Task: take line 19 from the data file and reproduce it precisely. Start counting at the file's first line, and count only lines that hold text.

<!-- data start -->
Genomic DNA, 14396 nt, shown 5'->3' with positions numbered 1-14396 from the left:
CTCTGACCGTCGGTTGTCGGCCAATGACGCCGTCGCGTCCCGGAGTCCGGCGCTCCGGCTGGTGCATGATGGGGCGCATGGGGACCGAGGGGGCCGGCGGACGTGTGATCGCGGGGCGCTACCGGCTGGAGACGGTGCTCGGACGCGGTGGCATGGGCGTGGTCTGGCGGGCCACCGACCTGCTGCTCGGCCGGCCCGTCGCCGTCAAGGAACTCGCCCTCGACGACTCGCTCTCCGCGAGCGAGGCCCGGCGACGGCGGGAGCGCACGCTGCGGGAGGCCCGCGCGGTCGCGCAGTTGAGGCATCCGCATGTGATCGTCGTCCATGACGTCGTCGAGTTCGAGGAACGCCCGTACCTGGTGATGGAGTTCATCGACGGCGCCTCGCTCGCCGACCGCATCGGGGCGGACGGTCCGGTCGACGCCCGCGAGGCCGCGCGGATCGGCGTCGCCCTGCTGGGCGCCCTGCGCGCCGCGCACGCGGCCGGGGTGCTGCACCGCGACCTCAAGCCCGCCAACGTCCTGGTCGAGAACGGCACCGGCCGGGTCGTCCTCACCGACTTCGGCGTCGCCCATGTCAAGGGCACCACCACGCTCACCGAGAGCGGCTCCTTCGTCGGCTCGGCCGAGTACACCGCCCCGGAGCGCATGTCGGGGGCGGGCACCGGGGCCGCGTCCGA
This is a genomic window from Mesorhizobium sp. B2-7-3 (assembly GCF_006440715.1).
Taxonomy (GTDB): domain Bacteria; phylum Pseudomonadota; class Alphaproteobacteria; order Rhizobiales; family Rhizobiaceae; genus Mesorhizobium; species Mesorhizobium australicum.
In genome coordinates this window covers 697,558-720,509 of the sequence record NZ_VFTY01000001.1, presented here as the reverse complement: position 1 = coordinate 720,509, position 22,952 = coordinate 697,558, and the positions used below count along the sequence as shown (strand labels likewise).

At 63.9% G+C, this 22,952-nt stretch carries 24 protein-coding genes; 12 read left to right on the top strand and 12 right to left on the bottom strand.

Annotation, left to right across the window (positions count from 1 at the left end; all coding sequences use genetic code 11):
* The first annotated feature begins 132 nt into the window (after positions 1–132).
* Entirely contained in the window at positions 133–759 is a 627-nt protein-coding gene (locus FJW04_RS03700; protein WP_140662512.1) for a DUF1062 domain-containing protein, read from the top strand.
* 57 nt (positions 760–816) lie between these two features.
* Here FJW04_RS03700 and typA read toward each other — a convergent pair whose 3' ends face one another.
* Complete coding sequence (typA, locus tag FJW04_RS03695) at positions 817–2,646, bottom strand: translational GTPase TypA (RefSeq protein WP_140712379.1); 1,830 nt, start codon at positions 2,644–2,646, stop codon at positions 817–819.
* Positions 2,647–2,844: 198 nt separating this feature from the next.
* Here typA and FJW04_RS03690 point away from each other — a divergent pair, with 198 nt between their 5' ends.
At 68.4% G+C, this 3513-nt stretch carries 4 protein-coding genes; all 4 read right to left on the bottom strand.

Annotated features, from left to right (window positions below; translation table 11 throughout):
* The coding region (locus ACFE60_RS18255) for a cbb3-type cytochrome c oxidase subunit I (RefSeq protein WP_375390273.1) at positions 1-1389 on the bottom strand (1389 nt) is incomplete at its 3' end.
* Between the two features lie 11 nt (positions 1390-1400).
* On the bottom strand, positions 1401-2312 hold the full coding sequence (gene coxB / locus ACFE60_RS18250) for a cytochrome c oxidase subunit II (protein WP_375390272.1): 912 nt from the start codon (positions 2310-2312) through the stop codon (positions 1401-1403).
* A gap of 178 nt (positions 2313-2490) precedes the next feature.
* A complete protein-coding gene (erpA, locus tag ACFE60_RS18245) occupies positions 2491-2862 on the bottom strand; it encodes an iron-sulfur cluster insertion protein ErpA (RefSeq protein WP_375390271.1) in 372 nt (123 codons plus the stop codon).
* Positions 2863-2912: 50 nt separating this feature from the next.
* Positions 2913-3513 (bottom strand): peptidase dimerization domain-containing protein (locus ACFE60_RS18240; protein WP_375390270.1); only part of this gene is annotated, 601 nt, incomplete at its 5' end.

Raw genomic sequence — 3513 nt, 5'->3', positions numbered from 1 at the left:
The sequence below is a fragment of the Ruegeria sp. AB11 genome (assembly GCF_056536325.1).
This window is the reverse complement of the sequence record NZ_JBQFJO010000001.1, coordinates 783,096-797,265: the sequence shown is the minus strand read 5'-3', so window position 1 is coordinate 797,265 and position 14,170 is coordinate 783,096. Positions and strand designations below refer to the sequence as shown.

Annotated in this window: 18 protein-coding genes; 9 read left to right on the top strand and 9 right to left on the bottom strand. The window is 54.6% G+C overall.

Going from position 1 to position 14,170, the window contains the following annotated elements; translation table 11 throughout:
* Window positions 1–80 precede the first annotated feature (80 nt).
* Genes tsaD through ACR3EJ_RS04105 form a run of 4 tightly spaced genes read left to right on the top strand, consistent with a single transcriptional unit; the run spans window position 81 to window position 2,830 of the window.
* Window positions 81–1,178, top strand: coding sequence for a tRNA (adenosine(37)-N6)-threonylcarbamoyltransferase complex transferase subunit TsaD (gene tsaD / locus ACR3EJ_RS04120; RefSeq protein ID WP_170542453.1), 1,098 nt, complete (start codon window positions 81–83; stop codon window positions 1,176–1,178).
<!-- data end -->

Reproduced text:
* On the bottom strand, positions 1401-2312 hold the full coding sequence (gene coxB / locus ACFE60_RS18250) for a cytochrome c oxidase subunit II (protein WP_375390272.1): 912 nt from the start codon (positions 2310-2312) through the stop codon (positions 1401-1403).